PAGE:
Read these 12 Travel Free: To/Around Your Destination Tips tips to make your life smarter, better, faster and wiser. Each tip is approved by our Editors and created by expert writers so great we call them Gurus. LifeTips is the place to go when you need to know about Green Travel tips and hundreds of other topics.
Car racks can interfere with aerodynamics, forcing your car to work harder and burn more fuel. Extra weight in the trunk also generates more fuel burn. According to the U.S. Department of Energy, carrying an extra 100 pounds in your car can add an extra $.03 - $.06 per gallon.
If you just need a cab to get to and from the airport or train station, there are environmentally friendly options. Here are a few low-emission examples:
You don't need to own a car to travel around in the city. Carsharing.net provides links to "car sharing" organizations all over Canada, the United States, Asia and Europe. This isn't the same thing as car pooling. With car sharing:
The average bus can replace about 40 cars. The Sierra Club of Canada is very precise about the benefits: one person taking public transit produces eight times less carbon dioxide than someone driving their car. Better yet, buses in several cities around the world are going cleaner and greener.
Don't waste your money on organizations that support carbon trading schemes. This program sets carbon quotas for companies, sometimes even countries. However, if a company has not reached its quota, it can actually sell the remainder to another organization, thereby allowing someone else to pollute. These schemes don't reduce overall emissions; they simply redistribute them.
Cruise ships are sometimes called "floating cities", and just like cities, they produce sewage, solid waste and toxic emissions associated with acid rain and global warming. According to Bluewater Network, people living near ports are at greater risk for developing respiratory illnesses and cancer. Tougher regulations are on the horizon, but it's hard to predict how effective they'll be. The industry is littered with examples of cruise lines that were fined for "circumnavigating" laws governing waste disposal.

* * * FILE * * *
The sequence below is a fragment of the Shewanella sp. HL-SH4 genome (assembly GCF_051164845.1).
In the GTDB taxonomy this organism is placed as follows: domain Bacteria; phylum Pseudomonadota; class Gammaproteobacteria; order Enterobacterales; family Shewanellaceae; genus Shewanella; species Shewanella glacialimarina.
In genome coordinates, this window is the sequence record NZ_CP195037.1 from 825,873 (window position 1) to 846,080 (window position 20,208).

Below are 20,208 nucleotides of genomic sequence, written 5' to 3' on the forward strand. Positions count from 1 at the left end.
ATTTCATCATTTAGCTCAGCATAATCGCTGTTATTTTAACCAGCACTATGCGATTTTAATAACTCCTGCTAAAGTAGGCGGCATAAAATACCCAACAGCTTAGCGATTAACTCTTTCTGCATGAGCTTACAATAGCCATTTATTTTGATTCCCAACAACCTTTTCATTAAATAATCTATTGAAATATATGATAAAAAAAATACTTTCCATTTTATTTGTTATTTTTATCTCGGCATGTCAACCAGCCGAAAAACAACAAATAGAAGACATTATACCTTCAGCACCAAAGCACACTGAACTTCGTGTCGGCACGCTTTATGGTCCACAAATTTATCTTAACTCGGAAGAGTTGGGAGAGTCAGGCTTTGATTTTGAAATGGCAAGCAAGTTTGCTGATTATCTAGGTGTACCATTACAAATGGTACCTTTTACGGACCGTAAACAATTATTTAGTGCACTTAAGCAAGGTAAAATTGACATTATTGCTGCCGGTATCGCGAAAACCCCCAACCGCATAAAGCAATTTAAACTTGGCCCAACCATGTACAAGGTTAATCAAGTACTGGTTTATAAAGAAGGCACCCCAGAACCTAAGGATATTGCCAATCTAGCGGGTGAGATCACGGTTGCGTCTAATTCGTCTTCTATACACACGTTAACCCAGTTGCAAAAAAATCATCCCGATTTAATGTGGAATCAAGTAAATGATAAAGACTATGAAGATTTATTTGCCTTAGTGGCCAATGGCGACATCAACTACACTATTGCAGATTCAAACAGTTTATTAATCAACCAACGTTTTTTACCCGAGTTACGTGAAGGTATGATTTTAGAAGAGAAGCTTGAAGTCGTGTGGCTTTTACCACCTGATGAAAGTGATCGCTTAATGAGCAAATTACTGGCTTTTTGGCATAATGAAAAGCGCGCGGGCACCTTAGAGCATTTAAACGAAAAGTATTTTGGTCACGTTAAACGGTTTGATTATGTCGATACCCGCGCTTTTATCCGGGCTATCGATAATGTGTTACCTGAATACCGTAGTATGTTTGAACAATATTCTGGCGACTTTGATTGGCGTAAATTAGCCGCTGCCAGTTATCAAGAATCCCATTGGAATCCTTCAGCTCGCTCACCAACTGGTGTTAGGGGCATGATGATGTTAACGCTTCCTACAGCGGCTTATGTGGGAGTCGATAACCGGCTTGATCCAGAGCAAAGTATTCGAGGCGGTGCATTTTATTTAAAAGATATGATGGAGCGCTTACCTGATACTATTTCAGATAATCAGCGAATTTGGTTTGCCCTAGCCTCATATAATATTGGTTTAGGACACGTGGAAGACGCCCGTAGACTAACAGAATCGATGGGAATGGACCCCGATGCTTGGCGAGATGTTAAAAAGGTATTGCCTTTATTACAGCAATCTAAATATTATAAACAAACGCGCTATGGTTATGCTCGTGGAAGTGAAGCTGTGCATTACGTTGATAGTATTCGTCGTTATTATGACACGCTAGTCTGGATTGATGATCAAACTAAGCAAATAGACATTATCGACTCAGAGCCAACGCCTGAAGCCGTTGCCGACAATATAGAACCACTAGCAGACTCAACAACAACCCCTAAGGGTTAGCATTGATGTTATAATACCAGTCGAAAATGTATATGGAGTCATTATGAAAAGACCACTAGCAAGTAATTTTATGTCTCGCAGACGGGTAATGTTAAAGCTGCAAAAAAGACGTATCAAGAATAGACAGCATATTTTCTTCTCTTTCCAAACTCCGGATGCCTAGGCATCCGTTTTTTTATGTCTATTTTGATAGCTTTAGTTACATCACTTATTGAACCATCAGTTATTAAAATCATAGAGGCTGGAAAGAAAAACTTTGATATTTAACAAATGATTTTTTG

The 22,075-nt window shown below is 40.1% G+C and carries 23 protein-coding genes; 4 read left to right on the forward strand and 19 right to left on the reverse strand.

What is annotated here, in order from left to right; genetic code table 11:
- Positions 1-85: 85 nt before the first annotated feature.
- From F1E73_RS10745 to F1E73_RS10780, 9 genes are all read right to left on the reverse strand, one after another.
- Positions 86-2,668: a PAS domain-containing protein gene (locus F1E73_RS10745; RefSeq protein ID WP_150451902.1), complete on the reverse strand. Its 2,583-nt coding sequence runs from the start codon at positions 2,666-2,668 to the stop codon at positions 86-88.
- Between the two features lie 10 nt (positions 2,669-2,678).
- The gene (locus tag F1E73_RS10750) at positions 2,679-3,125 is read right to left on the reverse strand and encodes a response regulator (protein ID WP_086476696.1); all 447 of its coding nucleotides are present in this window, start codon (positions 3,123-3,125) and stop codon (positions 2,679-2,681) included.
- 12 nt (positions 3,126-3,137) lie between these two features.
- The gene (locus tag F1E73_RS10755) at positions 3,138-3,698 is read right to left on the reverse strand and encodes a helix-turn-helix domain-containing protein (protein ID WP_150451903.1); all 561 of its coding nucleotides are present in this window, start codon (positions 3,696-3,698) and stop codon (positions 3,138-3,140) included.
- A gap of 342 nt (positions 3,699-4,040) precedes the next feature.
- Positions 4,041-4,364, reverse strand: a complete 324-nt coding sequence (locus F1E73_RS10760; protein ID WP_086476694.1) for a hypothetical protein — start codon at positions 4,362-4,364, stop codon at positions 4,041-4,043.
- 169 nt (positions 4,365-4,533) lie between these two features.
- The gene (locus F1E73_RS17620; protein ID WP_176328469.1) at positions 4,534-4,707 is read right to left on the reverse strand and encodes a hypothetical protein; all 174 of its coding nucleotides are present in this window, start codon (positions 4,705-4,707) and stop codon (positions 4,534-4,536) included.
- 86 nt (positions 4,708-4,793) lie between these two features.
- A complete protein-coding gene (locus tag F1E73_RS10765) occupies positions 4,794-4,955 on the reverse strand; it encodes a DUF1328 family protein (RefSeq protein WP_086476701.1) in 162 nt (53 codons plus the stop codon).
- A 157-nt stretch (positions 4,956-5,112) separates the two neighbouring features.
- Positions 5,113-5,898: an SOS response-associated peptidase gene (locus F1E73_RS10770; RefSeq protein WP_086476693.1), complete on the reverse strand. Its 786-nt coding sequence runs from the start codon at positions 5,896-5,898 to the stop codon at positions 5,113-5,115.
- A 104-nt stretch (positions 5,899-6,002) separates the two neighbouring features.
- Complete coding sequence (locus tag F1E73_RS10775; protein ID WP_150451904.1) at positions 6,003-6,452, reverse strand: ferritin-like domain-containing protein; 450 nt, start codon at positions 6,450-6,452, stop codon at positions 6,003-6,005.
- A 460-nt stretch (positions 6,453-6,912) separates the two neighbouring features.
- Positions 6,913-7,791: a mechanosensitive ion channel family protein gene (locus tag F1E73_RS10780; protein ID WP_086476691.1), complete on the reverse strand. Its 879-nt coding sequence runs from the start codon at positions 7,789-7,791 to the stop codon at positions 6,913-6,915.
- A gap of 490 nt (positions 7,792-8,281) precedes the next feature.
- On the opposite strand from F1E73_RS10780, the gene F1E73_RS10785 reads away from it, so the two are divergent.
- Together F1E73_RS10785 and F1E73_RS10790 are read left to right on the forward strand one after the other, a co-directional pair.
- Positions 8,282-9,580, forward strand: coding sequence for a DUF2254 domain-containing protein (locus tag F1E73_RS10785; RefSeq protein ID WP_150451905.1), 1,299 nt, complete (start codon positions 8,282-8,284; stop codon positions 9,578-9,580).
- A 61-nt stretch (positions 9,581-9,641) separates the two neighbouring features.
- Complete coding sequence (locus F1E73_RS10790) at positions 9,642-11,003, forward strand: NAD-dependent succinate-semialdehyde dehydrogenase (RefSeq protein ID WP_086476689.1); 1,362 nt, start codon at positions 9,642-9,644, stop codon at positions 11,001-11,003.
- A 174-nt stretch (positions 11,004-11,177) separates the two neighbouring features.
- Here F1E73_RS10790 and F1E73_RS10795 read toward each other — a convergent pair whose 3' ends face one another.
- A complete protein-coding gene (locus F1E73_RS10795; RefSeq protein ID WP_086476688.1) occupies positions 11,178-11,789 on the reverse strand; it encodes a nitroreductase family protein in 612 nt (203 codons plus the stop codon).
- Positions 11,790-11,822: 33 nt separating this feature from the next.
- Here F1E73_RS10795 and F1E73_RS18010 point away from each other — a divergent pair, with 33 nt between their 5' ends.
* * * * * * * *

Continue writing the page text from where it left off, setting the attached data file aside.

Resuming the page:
If you're determined to travel this way, you should ask about the cruise line's wastewater treatment systems and waste management policy (for example, dumped at sea or disposed of after docking, recycled or not, etc.). Look out for biodiesel vessels in the future. While a biofuel mix (regular fuel and vegetable oil) doesn't eliminate all toxic emissions, it significantly reduces them. Cruise lines operating out of Vancouver have expressed interest in this option and AML Cruises have tested a biodiesel ship in Montreal's Old Port.
Other factors to consider when choosing an airline include the age of the fleet. Generally speaking, the newer the planes, the more fuel efficient the technology. Several airlines, including KLM and Continental, have purchased planes with blended winglets (wingtips that turn upwards). This new design is said to cut fuel burn, which helps reduce both carbon and nitrogen dioxide emissions.
Don't be shy to ask if your chosen airline has a recycling program. According to Trash Landings, a 2006 Natural Resources Defense Council Report, airlines in the U.S.A. throw out enough aluminum cans each year to build 58 new Boeing 747s. In 2004 alone, they threw out 9000 tons of plastic. First Choice Airways,
Trees absorb carbon dioxide (CO2) so they act as a carbon sink. It is worth remembering, however, that carbon dioxide fumes are produced instantaneously, whereas alternative energy projects take time to implement and forests take even longer to grow. Moreover, forests need to be carefully managed and must survive several generations to make any difference. If you travel often and want to neutralize emissions in your lifetime, you'll need to make other changes as well.
Even if you don't have enough air miles for another trip, you probably have enough to make a charity fly. Many airlines allow you to donate air miles to a good cause.Three examples of "green" miles programs are: